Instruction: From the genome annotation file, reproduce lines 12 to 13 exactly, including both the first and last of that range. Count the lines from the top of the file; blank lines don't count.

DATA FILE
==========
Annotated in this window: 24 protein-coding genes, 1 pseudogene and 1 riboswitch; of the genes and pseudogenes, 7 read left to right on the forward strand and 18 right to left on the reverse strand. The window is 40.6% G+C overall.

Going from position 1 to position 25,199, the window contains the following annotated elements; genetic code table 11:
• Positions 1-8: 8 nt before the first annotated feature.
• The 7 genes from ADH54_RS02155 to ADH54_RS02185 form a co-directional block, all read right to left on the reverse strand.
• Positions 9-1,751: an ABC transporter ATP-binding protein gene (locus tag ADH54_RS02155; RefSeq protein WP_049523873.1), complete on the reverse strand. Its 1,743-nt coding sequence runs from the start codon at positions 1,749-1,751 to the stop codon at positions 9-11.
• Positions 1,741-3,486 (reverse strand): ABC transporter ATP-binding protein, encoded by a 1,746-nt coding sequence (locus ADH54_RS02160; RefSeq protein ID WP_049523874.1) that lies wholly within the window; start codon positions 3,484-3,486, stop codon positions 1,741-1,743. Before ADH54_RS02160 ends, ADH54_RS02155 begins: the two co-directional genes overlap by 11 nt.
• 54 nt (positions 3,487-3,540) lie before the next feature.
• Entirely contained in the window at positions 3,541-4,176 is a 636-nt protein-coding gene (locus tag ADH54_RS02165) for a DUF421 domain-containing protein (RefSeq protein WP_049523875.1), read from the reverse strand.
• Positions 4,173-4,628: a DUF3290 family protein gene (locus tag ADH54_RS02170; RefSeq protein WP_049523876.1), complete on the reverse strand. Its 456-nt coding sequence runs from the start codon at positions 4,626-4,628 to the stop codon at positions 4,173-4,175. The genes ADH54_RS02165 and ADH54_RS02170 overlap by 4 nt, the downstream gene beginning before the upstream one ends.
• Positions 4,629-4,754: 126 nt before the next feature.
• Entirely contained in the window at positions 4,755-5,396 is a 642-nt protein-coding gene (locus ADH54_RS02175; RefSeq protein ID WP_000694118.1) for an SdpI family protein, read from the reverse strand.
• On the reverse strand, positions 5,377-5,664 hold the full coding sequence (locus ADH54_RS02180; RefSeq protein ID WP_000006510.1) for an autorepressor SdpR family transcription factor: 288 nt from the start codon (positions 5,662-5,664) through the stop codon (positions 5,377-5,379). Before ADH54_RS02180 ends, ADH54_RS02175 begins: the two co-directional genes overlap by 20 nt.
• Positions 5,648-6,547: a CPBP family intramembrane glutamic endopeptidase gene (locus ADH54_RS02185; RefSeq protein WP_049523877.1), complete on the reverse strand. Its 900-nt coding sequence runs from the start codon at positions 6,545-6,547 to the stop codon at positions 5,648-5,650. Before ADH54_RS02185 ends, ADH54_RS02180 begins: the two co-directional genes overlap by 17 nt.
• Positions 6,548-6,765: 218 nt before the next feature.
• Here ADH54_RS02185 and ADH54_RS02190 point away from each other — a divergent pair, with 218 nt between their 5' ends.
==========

• On the reverse strand, positions 5,377-5,664 hold the full coding sequence (locus ADH54_RS02180; RefSeq protein ID WP_000006510.1) for an autorepressor SdpR family transcription factor: 288 nt from the start codon (positions 5,662-5,664) through the stop codon (positions 5,377-5,379). Before ADH54_RS02180 ends, ADH54_RS02175 begins: the two co-directional genes overlap by 20 nt.
• Positions 5,648-6,547: a CPBP family intramembrane glutamic endopeptidase gene (locus ADH54_RS02185; RefSeq protein WP_049523877.1), complete on the reverse strand. Its 900-nt coding sequence runs from the start codon at positions 6,545-6,547 to the stop codon at positions 5,648-5,650. Before ADH54_RS02185 ends, ADH54_RS02180 begins: the two co-directional genes overlap by 17 nt.